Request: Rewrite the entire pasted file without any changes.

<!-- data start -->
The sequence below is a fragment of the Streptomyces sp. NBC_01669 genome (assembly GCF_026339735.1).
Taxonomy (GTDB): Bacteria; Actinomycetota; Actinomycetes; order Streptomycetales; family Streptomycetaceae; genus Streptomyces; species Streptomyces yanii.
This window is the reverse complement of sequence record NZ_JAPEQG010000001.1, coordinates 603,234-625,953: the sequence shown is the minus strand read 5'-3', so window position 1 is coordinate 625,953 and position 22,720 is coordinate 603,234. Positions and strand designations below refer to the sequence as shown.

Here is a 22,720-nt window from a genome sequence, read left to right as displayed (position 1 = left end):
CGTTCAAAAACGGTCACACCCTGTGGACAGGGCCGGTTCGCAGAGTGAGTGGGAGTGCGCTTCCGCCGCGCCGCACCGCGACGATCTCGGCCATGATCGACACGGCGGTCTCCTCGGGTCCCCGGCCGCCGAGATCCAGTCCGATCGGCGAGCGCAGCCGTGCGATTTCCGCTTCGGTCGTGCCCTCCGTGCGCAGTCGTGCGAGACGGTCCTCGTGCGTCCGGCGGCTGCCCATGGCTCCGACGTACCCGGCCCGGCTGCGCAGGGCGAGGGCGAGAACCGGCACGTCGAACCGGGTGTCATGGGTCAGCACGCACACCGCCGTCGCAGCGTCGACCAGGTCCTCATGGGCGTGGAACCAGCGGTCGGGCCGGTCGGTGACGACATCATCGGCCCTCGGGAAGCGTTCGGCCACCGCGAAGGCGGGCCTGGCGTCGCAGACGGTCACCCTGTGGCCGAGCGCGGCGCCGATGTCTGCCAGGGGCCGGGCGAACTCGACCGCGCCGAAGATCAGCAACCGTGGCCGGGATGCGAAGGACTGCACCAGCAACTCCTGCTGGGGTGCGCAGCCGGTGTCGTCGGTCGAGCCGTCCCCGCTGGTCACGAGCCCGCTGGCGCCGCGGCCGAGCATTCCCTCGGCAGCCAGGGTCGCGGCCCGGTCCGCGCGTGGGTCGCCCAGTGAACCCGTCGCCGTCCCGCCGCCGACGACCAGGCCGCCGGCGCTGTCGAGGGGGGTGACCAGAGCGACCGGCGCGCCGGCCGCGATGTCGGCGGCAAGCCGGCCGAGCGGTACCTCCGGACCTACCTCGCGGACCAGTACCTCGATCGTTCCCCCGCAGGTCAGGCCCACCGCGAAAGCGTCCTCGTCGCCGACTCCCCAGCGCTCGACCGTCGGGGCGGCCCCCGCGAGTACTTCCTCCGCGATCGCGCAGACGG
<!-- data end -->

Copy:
The sequence below is a fragment of the Streptomyces sp. NBC_01669 genome (assembly GCF_026339735.1).
Taxonomy (GTDB): Bacteria; Actinomycetota; Actinomycetes; order Streptomycetales; family Streptomycetaceae; genus Streptomyces; species Streptomyces yanii.
This window is the reverse complement of sequence record NZ_JAPEQG010000001.1, coordinates 603,234-625,953: the sequence shown is the minus strand read 5'-3', so window position 1 is coordinate 625,953 and position 22,720 is coordinate 603,234. Positions and strand designations below refer to the sequence as shown.

Here is a 22,720-nt window from a genome sequence, read left to right as displayed (position 1 = left end):
CGTTCAAAAACGGTCACACCCTGTGGACAGGGCCGGTTCGCAGAGTGAGTGGGAGTGCGCTTCCGCCGCGCCGCACCGCGACGATCTCGGCCATGATCGACACGGCGGTCTCCTCGGGTCCCCGGCCGCCGAGATCCAGTCCGATCGGCGAGCGCAGCCGTGCGATTTCCGCTTCGGTCGTGCCCTCCGTGCGCAGTCGTGCGAGACGGTCCTCGTGCGTCCGGCGGCTGCCCATGGCTCCGACGTACCCGGCCCGGCTGCGCAGGGCGAGGGCGAGAACCGGCACGTCGAACCGGGTGTCATGGGTCAGCACGCACACCGCCGTCGCAGCGTCGACCAGGTCCTCATGGGCGTGGAACCAGCGGTCGGGCCGGTCGGTGACGACATCATCGGCCCTCGGGAAGCGTTCGGCCACCGCGAAGGCGGGCCTGGCGTCGCAGACGGTCACCCTGTGGCCGAGCGCGGCGCCGATGTCTGCCAGGGGCCGGGCGAACTCGACCGCGCCGAAGATCAGCAACCGTGGCCGGGATGCGAAGGACTGCACCAGCAACTCCTGCTGGGGTGCGCAGCCGGTGTCGTCGGTCGAGCCGTCCCCGCTGGTCACGAGCCCGCTGGCGCCGCGGCCGAGCATTCCCTCGGCAGCCAGGGTCGCGGCCCGGTCCGCGCGTGGGTCGCCCAGTGAACCCGTCGCCGTCCCGCCGCCGACGACCAGGCCGCCGGCGCTGTCGAGGGGGGTGACCAGAGCGACCGGCGCGCCGGCCGCGATGTCGGCGGCAAGCCGGCCGAGCGGTACCTCCGGACCTACCTCGCGGACCAGTACCTCGATCGTTCCCCCGCAGGTCAGGCCCACCGCGAAAGCGTCCTCGTCGCCGACTCCCCAGCGCTCGACCGTCGGGGCGGCCCCCGCGAGTACTTCCTCCGCGATCGCGCAGACGG